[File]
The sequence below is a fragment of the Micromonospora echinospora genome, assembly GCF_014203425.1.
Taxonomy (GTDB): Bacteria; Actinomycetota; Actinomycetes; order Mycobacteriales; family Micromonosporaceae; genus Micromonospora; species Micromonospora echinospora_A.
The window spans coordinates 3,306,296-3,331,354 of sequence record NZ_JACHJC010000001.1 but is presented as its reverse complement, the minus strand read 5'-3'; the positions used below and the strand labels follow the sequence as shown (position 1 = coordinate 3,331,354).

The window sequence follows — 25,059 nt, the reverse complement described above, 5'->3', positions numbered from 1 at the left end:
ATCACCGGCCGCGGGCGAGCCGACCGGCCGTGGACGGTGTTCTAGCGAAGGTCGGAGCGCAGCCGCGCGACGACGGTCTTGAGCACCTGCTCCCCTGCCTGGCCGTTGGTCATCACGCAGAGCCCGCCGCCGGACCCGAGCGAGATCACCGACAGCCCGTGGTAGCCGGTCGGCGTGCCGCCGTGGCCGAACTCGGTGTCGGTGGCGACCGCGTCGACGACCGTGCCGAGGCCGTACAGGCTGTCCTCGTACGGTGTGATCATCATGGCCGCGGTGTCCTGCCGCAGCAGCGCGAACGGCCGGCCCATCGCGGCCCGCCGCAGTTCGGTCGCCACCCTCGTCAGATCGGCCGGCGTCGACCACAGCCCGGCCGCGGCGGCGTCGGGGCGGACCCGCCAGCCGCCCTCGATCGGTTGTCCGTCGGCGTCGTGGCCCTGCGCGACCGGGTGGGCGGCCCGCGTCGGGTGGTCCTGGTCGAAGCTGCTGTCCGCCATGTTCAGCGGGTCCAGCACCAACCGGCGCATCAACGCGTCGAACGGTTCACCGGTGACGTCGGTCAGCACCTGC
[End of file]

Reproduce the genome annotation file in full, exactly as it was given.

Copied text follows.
The sequence below is a fragment of the Micromonospora echinospora genome, assembly GCF_014203425.1.
Taxonomy (GTDB): Bacteria; Actinomycetota; Actinomycetes; order Mycobacteriales; family Micromonosporaceae; genus Micromonospora; species Micromonospora echinospora_A.
The window spans coordinates 3,306,296-3,331,354 of sequence record NZ_JACHJC010000001.1 but is presented as its reverse complement, the minus strand read 5'-3'; the positions used below and the strand labels follow the sequence as shown (position 1 = coordinate 3,331,354).

The window sequence follows — 25,059 nt, the reverse complement described above, 5'->3', positions numbered from 1 at the left end:
ATCACCGGCCGCGGGCGAGCCGACCGGCCGTGGACGGTGTTCTAGCGAAGGTCGGAGCGCAGCCGCGCGACGACGGTCTTGAGCACCTGCTCCCCTGCCTGGCCGTTGGTCATCACGCAGAGCCCGCCGCCGGACCCGAGCGAGATCACCGACAGCCCGTGGTAGCCGGTCGGCGTGCCGCCGTGGCCGAACTCGGTGTCGGTGGCGACCGCGTCGACGACCGTGCCGAGGCCGTACAGGCTGTCCTCGTACGGTGTGATCATCATGGCCGCGGTGTCCTGCCGCAGCAGCGCGAACGGCCGGCCCATCGCGGCCCGCCGCAGTTCGGTCGCCACCCTCGTCAGATCGGCCGGCGTCGACCACAGCCCGGCCGCGGCGGCGTCGGGGCGGACCCGCCAGCCGCCCTCGATCGGTTGTCCGTCGGCGTCGTGGCCCTGCGCGACCGGGTGGGCGGCCCGCGTCGGGTGGTCCTGGTCGAAGCTGCTGTCCGCCATGTTCAGCGGGTCCAGCACCAACCGGCGCATCAACGCGTCGAACGGTTCACCGGTGACGTCGGTCAGCACCTGC